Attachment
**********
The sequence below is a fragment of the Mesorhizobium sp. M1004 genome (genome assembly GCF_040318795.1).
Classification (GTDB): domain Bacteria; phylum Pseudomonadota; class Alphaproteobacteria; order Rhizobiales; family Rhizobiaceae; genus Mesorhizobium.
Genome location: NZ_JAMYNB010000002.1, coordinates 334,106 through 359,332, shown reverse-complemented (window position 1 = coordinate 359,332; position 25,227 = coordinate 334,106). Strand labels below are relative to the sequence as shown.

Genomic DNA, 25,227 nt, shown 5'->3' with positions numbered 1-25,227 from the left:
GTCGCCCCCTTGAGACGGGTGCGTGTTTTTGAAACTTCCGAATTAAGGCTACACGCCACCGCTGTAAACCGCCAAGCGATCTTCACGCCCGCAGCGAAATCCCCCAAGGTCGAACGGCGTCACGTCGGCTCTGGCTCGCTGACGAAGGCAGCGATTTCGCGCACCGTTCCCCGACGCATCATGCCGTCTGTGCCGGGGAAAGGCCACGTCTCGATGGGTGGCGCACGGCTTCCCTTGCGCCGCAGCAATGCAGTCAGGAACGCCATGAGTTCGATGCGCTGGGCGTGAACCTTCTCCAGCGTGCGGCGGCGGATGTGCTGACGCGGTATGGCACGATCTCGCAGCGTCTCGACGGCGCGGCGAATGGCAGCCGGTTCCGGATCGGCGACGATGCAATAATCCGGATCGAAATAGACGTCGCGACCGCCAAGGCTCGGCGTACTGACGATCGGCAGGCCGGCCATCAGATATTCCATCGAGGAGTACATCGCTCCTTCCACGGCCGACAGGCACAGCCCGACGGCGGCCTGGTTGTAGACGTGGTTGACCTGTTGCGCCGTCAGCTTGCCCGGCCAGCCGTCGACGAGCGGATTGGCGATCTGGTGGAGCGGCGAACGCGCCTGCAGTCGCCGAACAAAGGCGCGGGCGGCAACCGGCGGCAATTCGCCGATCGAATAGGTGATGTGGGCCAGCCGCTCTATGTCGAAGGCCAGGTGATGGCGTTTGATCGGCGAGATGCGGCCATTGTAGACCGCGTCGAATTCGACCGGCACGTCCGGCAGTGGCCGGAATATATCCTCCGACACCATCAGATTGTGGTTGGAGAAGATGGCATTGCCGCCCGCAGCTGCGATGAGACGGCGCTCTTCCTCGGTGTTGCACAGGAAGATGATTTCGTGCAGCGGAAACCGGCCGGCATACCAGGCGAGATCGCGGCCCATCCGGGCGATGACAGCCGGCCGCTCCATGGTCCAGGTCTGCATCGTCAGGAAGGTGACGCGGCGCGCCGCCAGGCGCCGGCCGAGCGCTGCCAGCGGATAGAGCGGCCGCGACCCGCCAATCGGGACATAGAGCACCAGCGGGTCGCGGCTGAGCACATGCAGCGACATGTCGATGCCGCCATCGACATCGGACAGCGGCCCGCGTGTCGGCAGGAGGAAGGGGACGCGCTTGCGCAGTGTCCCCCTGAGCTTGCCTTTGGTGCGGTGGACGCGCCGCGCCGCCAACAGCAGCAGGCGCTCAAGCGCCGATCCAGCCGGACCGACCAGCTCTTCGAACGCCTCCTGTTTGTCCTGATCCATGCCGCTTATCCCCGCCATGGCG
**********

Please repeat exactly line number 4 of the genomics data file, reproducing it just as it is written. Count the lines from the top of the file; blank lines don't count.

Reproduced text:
Genomic DNA, 25,227 nt, shown 5'->3' with positions numbered 1-25,227 from the left: